WASHINGTON: Pakistan will pursue economic reforms not because the IMF tells us, the US tells us, but because Pakistan needs economic reforms, Islamabad’s Ambassador to the United States Husain Haqqani said in an interview.
He told Bloomberg’s Washington bureau that Islamabad was committed to economic reforms in the country’s own interests.
“We are not the only country to adjust fuel prices because of public opinion,” Ambassador Haqqani said of last week’s decision by the government to roll back on the energy price increase.
Haqqani strongly defended the government’s economic performance in retrieving some key macro-economic indicators and the overall outlook over the last few years.
“Pakistan has to have a market economy that runs on its own steam, not just on periodic injections of support from our donors, including the IMF,” he said.
“Two years ago when we entered the IMF program, all key indicators were far worse than they are today,” Haqqani said.
The government, he said, could not meet its targets for last year because of the cost of the severe floods that began last July, he said.
The Pakistani government deserves credit from the international community for overseeing an economy that is in better shape now than when President Asif Ali Zardari was elected in October 2008, Haqqani asserted.
On the security side, the ambassador said Pakistan itself will determine the time to launch a military operation against insurgents said to be hiding in the North Waziristan tribal area.
“Only Pakistan will determine what to do and when to do it,” Haqqani said.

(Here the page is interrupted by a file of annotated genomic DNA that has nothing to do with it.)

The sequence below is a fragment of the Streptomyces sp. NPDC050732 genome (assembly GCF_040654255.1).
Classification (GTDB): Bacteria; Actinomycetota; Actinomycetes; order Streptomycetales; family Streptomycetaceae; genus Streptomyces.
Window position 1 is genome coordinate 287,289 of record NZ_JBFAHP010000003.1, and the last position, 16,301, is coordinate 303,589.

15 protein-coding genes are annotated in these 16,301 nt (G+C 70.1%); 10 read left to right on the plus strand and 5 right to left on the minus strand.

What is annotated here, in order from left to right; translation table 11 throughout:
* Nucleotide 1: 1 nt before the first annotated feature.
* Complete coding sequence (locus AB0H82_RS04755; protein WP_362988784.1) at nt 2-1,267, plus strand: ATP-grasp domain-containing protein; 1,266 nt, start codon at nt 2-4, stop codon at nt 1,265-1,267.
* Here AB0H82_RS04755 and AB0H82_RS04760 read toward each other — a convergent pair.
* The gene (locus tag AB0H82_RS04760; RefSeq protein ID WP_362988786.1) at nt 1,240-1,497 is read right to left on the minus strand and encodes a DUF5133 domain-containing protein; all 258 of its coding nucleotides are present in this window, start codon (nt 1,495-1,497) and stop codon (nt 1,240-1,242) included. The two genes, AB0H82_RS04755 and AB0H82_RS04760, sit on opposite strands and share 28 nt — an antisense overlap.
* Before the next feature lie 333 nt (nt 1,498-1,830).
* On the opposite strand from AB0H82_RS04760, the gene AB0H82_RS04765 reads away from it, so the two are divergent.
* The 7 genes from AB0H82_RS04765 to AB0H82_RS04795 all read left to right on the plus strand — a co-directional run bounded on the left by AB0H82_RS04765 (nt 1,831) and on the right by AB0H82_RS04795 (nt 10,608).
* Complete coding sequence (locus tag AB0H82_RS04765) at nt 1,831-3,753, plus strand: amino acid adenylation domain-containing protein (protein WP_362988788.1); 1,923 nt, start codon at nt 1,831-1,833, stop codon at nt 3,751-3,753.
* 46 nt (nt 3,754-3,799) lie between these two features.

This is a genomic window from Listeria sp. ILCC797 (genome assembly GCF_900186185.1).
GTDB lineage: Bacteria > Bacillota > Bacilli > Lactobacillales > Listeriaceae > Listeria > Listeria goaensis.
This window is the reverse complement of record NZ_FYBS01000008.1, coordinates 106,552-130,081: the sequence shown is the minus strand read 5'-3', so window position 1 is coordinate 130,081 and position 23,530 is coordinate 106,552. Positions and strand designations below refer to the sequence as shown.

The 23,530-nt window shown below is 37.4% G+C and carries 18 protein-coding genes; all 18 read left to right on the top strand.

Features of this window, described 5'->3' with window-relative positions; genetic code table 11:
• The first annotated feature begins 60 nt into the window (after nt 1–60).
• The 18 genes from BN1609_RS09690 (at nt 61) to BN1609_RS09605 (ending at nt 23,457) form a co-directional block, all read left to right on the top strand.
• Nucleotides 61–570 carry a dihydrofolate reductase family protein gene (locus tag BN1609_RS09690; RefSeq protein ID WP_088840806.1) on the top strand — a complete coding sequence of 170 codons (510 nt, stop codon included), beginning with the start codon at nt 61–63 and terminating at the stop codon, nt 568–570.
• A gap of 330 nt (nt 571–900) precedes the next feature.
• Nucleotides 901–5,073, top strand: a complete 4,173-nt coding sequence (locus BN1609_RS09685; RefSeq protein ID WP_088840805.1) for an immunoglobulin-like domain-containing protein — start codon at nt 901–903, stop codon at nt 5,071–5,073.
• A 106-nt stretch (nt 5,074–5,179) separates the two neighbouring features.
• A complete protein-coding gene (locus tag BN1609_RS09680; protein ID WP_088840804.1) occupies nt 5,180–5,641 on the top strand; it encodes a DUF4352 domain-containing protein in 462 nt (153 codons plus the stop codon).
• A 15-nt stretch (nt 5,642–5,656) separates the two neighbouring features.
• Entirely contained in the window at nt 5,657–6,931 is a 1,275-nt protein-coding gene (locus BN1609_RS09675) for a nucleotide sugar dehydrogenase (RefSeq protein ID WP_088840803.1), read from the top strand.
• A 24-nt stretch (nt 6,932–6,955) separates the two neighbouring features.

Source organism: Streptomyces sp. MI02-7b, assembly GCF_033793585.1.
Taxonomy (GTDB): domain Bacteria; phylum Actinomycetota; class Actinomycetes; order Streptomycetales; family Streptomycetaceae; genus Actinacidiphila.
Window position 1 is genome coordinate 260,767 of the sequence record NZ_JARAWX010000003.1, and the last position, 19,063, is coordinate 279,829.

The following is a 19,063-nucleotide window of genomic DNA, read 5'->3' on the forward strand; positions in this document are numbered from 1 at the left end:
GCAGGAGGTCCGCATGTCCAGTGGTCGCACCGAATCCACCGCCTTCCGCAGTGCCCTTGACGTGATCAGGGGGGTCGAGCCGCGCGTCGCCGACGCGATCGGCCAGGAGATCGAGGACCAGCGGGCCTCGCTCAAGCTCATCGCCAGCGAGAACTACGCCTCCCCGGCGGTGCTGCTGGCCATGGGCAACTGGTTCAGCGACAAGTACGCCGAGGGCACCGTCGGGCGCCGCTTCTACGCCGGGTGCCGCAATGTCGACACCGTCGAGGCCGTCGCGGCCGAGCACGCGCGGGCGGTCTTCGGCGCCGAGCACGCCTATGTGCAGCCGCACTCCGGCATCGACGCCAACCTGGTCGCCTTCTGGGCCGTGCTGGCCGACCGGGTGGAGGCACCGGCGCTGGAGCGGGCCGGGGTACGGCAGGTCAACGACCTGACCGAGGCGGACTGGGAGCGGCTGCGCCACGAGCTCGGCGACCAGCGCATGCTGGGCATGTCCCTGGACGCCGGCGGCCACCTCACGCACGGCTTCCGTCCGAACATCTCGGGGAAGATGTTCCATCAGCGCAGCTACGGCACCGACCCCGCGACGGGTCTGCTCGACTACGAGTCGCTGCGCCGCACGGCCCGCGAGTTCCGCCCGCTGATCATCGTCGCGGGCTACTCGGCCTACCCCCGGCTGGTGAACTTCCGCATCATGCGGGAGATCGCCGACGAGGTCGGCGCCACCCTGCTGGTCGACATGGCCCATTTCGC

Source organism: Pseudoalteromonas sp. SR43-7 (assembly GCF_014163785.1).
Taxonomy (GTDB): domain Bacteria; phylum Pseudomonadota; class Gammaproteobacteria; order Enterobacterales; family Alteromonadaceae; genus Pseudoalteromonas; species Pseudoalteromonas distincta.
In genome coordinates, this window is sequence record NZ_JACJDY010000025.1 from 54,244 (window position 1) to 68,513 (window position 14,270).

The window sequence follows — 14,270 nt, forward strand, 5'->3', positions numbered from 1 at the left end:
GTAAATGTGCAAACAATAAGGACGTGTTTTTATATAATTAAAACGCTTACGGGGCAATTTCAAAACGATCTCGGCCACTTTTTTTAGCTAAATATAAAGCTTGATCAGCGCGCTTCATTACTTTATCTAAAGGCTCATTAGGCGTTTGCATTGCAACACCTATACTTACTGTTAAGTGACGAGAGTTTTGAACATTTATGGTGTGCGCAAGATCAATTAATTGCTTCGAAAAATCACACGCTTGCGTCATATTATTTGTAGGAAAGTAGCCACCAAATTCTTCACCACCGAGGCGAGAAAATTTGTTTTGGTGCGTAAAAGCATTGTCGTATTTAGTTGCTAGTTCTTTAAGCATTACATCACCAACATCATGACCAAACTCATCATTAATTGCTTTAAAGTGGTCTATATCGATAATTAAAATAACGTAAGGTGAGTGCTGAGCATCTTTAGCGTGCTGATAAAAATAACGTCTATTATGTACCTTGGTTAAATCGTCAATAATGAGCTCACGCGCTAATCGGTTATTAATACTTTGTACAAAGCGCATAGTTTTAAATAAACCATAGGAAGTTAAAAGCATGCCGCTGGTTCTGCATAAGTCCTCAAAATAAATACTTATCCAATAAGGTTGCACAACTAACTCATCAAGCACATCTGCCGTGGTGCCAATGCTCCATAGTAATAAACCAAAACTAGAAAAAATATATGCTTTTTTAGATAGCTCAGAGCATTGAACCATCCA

“Putting US boots on the ground is not going to happen, and it’s not needed,” he stated.
Pakistan now has 1,47,000 armed forces in the tribal areas, Haqqani said, noting that the previous government, led by General Pervez Musharraf, never launched such assaults in the tribal regions.
Stressing close cooperation in the Pakistan-US relationship, the envoy said Vice President Joe Biden’s visit to Pakistan Wednesday will be an opportunity to reaffirm the allies’ strategic partnership, and ensure that “we understand each other’s needs and objectives and that they are matched by operational capacities.”
The ambassador called Biden a very strong friend of Pakistan who has focused on building a long-term partnership.
President Zardari will be in Washington later this week to attend a memorial service for Richard Holbrooke, the US special representative for Afghanistan and Pakistan, who died last month. He will also meet with Secretary of State Hillary Clinton and other senior officials, Haqqani said.
In response to a question about US drone attacks, Haqqani said Pakistan wanted its “sovereignty to be respected”.
“We certainly will stand up against civilian casualties,” he said.
Haqqani affirmed that the US had made a decision in principle to sell Pakistan unmanned, unarmed observation aircraft to provide eyes in the air in its fight against militants.
The ambassador said those who support extremists in Pakistan are a small minority in a nation of 180 million.
Pakistan’s military, he noted, had lost more soldiers fighting terrorists in the last two years than any other nation, and said the Obama administration should publicly give credit to its partner for its sacrifices and accomplishments.